Ethel Kennedy led a protest in a wheelchair near the home of Wendy’s billionaire chairman Nelson Peltz. Saturday’s peaceful march involved hundreds of protesters, many of them farmworkers, who are struggling to make a living while the fast food chain is making a profit.
As My Palm Beach Post reports on March 13, the hundreds of people walking through West Palm Beach and Palm Beach included farmworkers, religious leaders, students, and consumers. The march was organized by the Coalition of Immokalee Workers who teamed up with the Alliance for Fair Food and the Student/Farmworker Alliance.
Ehtel Kennedy led the protest in a wheelchair while people were holding signs, wearing T-shirts, and chanted. One participant, who was on the back of a lead truck, used a megaphone to guide the group of protesters. “Boycott … “ he shouted, and others answered, “Wendy’s!”
In contrast to other fast food chains like McDonald’s, Taco Bell, Subway or Burger King, Wendy’s is resisting in signing onto the Fair Food Program that promotes workers’ rights in the fields:
“The Coalition of Immokalee Workers’ (CIW) Fair Food Program is a unique partnership among farmers, farmworkers, and retail food companies that ensures humane wages and working conditions for the workers who pick fruits and vegetables on participating farms. It harnesses the power of consumer demand to give farmworkers a voice in the decisions that affect their lives, and to eliminate the longstanding abuses that have plagued agriculture for generations.”
“The Program has been called ‘the best workplace-monitoring program’ in the US in the New York Times, and ‘one of the great human rights success stories of our day’ in the Washington Post, and has won widespread recognition for its unique effectiveness from a broad spectrum of human rights observers, from the United Nations to the White House.”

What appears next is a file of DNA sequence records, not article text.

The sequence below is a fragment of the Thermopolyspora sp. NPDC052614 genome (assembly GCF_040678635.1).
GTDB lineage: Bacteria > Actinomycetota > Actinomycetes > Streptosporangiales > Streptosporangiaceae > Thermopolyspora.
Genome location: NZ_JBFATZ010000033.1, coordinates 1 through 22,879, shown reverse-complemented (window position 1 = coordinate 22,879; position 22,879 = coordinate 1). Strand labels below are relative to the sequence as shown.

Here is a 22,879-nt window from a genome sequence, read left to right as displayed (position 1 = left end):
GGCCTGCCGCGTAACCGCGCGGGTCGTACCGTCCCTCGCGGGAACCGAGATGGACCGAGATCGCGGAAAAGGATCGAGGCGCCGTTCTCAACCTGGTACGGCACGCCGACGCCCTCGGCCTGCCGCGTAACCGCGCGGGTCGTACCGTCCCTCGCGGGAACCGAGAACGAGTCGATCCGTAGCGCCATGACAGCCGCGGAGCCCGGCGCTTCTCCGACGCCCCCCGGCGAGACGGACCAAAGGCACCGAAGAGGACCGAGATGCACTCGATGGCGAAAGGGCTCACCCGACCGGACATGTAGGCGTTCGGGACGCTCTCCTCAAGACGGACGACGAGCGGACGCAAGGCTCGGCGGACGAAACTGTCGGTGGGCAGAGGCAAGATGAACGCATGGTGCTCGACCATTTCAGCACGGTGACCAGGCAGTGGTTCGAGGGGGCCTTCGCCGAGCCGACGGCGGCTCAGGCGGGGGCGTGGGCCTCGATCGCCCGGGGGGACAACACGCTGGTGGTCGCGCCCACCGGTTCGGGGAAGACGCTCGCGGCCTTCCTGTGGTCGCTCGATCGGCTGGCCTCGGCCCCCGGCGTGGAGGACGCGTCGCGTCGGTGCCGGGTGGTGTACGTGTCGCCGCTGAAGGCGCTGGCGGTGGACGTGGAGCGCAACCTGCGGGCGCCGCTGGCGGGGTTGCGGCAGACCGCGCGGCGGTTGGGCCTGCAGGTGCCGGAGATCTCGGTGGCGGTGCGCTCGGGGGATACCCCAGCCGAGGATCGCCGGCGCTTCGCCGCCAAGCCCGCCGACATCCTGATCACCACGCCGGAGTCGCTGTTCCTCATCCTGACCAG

The Fair Food Program has been publicly endorsed by former President Jimmy Carter, President Bill Clinton and Secretary of State John Kerry, and is currently active in North Carolina, South Carolina, Florida, Georgia, Maryland, and New Jersey. However, Wendy’s does not feel that it has any responsibility in regard to farmworkers.
Wendy’s billionaire chairman Nelson Peltz, is a 73-year-old investor with a net worth of $1.35 billion. According to Forbes, he is the 423rd richest American. Triarc, one of Peltz’s companies, bought Wendy’s in 2008 for $2.3 billion — and he became chairman.
Tomato harvesters make an average of about $10,000 during a six-month season and earn 50 cents for every 32-pound basket they can fill. While the Fair Food Program believes that the fast food chain could easily add $20 to $150 to the farm workers’ weekly checks, Wendy’s – in contrast to McDonald’s, Burger King, Subway and Taco Bell – is arguing, “farmworkers are not Wendy’s employees and it doesn’t feel it is appropriate to pay another company’s workers.”
Ethel Kennedy, who led the protest that ended near Peltz’s home, is obviously disagreeing with the company’s lack of responsibility.
Kennedy, along with the hundreds of protesters, are hoping of convincing Wendy’s to pay a penny-per-pound fee for its tomatoes in order to supplement at least the wages of some farmworkers.
Even at the age of 87, Sen. Robert F. Kennedy’s widow is continuing a lifetime of advocacy for environmentalism and dedication to standing up for social justice, human rights, and poverty reduction. By leading the protest, Ethel Kennedy shows that one is never too old to fight for change in the world.